The Free Press, Mankato, MN


February 16, 2013

Meuer gets his due from DNR

Earning a Firearms Safety Certificate has, since 1955, been an important rite of passage for more than a million Minnesota youth.

The course, required of youthful hunters age 12-16 who wanted to purchase big game hunting licenses, was created in response to growing numbers of hunting accidents at the time.

In 1990, mandatory certification was expanded to require that anyone born after Dec., 31, 1979, successfully complete the course to purchase any Minnesota hunting license.

Rural Nicollet County farmer Rick Meuer can remember how, as a young, enthusiastic hunter in 1960, he looked forward to earning the coveted gun safety patch.

“The home farm was on the south end Horseshoe Lake,” he said. “After I would finish any chores, I would hunt every chance I got. It was a big part of my life.”

So when he turned 12 in 1960, the requisite age to be able to enroll, he signed up for a class offered by the Nicollet Conservation Club.

Then, as now, the club actively promoted hunter education and championed conservation causes.

“I couldn’t wait to take it,” Meuer said. “It was taught by club members Louie and Ralph Compart above the Opera House Bar.”

More than a half-century of hunting seasons have passed since he earned his patch and Meuer remains an enthusiastic sportsman with a particular passion for spring turkey hunting, an opportunity that never existed during his youth.

He also has been a long-time certified instructor for the Minnesota Department of Natural Resources Firearms Safety Program.

 In 1972, as a 24-year-old member of the Nicollet Conservation Club, he was certified as a volunteer instructor and for the last 40 years, has preached the gospel of firearms safety to hundreds of area youngsters.

Indeed, anyone age 62 or younger who earned his or her certificate by way of classes offered through the club had Meuer as an instructor.

“I taught all of the Ottos, all of the Zinses,” he said, rattling off the names of a few local families. By his own conservative estimates, he has had a hand in teaching more than 750 youngsters safe gun handling.

He also has assisted in teaching Advanced Hunter Education classes that periodically have been held.

Meuer said that in the early days, the firearms safety classes were comprised mostly of boys. “There might be a couple of girls once in a while, but mostly boys,” he said. “By the 80s and 90s, it was about a 50-50 split.”

The early classes, Meuer said, put the most emphasis on safe gun handling, game laws and survival skills but gradually evolved to involve hunter ethics and issues like trespassing.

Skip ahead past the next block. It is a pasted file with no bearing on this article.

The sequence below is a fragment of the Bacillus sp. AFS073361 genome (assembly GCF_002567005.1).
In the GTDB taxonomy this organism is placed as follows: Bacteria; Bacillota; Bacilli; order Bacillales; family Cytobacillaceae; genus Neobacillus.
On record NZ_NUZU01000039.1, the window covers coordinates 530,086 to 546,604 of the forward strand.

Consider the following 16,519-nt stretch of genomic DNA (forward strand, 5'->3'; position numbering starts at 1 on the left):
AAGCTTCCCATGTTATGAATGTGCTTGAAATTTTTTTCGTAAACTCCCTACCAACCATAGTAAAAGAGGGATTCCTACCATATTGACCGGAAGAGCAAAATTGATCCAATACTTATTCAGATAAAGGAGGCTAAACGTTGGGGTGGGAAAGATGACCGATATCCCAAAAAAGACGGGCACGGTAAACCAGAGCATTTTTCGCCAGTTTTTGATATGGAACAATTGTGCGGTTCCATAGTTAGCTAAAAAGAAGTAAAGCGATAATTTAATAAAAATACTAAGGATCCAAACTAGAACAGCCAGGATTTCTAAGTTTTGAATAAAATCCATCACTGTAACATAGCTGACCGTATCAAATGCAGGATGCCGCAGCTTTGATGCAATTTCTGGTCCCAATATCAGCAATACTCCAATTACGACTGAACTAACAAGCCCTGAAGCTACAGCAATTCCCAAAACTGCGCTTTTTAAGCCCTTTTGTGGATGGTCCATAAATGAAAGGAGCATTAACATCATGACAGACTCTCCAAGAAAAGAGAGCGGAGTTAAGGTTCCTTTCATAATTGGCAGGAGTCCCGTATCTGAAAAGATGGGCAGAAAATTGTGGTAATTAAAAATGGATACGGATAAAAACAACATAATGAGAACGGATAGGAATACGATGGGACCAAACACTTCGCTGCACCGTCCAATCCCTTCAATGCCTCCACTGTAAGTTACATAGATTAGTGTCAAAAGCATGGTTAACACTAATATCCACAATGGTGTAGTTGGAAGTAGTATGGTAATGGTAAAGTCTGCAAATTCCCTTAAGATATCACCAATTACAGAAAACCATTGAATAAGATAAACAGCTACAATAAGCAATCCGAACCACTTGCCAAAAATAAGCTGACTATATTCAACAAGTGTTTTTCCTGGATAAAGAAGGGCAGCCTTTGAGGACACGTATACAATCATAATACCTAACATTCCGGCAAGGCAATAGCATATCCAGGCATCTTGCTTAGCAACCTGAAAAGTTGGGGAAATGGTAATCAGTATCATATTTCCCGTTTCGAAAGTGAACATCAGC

Teaching methods also changed from instructors droning in front of a classroom to relying on more videos and other teaching presentations.

Not that keeping the young hunters’ attention during the classes was ever a problem.

“They were always pretty well-behaved, they wanted to be there,” he said. “It wasn’t like being an English teacher or math teacher.”

Dale VanThuyne, who in the early 1990s took over the core duties of teaching the class from Meuer, agrees but with a qualification.

“There wasn’t going to be a whole lot of monkey business going on when he was teaching the class,” VanThuyne said. “He was firm but fair.”

Although other volunteer instructors now teach the core curriculum, Meuer has remained involved, mainly as field day supervisor, a day when excited youngsters finally get to handle and shoot firearms at a gun range

Minnesota DNR Conservation Officer Chris Howe, whose station includes Nicollet County, recently presented Meuer with an award to recognize his 40 years of volunteer work as a certified firearms safety instructor.

Howe said that Meuer and all instructors are all volunteers.

“To dedicate 40 years to the program, that is a pretty substantial investment” he said.

“I’m aware of only one 50-year award and that wasn’t in my station area,” he said. “This was the first 40-year award I have ever given.”

While four decades is a lot of water beneath the bridge, a lot of evenings away from home, Meuer says it really wasn’t much work thanks to the support of the Nicollet Conservation Club and a cadre of dedicated volunteers willing to help.

“I just enjoyed doing it,” he said. “I’d do it all over again.”

John Cross is a Free Press staff writer. Contact him at 344-6376 or by e-mail at

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